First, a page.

Weekend Herald - Canvas

The Confession Box: Fiona Pardington

Photograph­er Fiona Pardington confesses to three of the deadly sins

- — Eleanor Black


What or whom do you envy?

At the moment I’m not envious of anybody but all of us have first-hand knowledge of what that’s like from both sides of the fence. The Catholics say envy is the capital vice and many other vices are attached to it. It’s a bit like a rat king and so much can go wrong. Envy is all about seeking to take away another person’s success or excellence and it’s something you have to guard yourself against. It’s different to jealousy and some people get them mixed up. Jealousy is when you have something that you don’t want anyone else to have. Envy is when you don’t want someone else to have something good. It’s almost a knee-jerk reaction in humankind, I think — it’s all around us in the world because there are so many things that are pushed at us that we need or we want or desire.

People will have envied you at many points in your career — have you ever been negatively affected by that?

It can hurt your feelings. There are people who will work against a person to make sure they won’t achieve any more than they have ... That is quite hard-arse, doing that to somebody else. Yes, I have encountere­d that. I’m not a Christian but I take the Christian attitude of turning the other cheek. There’s very little you can do other than starve the activity by ignoring it or continue to be as successful as you possibly can. Let it make you a better person.


Sticking with your career, you have so much to be proud of. What stands out for you?

I’m funny; I don’t attach myself too easily to those types of feelings. It’s a little bit superstiti­ous, I suppose. I think it’s better to practise being grateful for what you’ve got and grateful for what you’ve achieved and being happy for other people’s successes, which takes us back to envy. It’s easier said than done, really, because it is easier to fall into pride than to stand outside it. In a small country where there’s only so much attention and funding to go around, it can get awkward can’t it, trying to be happy for other people?

Well that’s the thing, not to feel that you’re subject to that. Artists pull their creativity out of thin air anyway, so they’re walking a fine line. Why should they suddenly feel they are grasping after this money or this success? They can create their own. And they’re not taking it off anybody else. You’re not actually removing or stealing other people’s success or money in order to achieve your own. It’s all about you doing the best you possibly can with what you have and what accomplish­ments you are capable of achieving. Your daughter, Akura Makea-pardington, is also a photograph­er. How does that make you feel?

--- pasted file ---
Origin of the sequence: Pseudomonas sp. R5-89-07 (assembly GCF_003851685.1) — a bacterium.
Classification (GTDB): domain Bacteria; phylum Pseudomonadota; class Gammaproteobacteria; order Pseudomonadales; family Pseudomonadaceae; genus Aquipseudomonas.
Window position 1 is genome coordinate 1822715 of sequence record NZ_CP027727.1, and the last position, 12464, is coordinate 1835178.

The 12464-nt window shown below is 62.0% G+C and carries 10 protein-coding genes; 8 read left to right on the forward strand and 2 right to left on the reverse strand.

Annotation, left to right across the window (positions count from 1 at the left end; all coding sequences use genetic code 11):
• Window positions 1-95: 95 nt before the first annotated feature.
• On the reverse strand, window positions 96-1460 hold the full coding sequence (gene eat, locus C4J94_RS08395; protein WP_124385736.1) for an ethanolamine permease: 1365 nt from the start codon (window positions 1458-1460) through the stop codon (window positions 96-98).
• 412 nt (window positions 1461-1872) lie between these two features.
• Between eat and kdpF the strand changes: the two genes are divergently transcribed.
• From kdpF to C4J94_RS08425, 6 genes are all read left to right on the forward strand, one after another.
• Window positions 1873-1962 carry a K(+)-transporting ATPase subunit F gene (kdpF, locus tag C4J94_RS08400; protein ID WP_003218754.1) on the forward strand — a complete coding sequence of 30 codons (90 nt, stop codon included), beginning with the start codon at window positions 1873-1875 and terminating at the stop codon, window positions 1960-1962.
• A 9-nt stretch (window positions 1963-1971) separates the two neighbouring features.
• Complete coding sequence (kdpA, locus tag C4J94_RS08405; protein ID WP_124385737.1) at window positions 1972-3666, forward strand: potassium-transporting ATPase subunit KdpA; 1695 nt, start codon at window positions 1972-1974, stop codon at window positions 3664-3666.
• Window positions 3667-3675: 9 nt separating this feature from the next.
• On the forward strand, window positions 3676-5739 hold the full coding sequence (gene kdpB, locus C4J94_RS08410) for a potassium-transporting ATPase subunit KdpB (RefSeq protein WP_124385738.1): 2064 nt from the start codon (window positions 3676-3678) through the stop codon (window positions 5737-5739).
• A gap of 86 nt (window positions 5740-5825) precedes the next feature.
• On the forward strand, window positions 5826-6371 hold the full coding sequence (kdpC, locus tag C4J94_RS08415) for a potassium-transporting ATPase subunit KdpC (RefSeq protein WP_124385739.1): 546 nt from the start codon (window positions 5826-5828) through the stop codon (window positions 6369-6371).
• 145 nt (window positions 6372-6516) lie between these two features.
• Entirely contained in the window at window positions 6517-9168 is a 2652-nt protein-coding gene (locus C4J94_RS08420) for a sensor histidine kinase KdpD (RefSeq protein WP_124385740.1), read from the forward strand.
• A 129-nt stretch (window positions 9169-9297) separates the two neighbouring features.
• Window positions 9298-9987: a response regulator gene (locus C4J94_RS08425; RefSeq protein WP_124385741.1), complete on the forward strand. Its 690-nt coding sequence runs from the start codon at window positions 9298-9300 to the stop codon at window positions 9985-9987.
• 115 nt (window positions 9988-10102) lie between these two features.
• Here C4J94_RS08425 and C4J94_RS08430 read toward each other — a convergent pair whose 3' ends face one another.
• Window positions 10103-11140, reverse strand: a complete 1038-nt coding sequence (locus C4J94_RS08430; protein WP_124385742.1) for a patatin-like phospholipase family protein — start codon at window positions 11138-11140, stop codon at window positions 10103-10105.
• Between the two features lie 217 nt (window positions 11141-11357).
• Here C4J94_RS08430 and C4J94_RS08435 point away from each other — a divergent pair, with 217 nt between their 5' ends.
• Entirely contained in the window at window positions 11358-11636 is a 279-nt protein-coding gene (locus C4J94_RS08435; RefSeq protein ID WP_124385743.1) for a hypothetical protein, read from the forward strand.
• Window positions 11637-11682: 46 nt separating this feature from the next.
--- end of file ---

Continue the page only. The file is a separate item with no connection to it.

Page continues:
It makes your heart well up when your kids do something great or they have this natural ability. That’s how I feel about it; it’s a welling-up of love.


Not many people choose lust for this interview.

People think, “Oh hell, we’re just going to have to talk about people we’ve really wanted to sleep with or have cheated on” — but lust is not that banal. It is that — but it’s not just that. It’s more that it affects your judgment and affects your ability to perceive what’s going on — the truth of your actions is lost.

Did you grow up in a religious household?

No, my parents were not religious but they did send me to Sunday School, probably just to get rid of me for a little while. There’s so much that’s bad about Christiani­ty, you have to know a bit about it to have an opinion. I always loved the Catholic Church because they have the best churches and they wear the best clothes and have got the most bling and the statuary is just beautiful. I love all of their ritual. If I go to a city I always find the biggest and blingiest Catholic church and take photos.

Your grandmothe­r was one of your first photograph­ic subjects. What was she like? Well, she was religious. She was psychic. She had problems with spirits keeping her up at night, visiting her when she was supposed to be sleeping, so I did learn a very simple manner of faith through her. She had died on an operating table and done the whole tunnel of light business, met some kind of entity that told her she had to go back to her children, she couldn’t stay. She had an unshakeabl­e faith in this experience and what came after.

TIKI: Orphans of Maoriland by Fiona Pardington is at Auckland’s Starkwhite gallery until Saturday, July 20.

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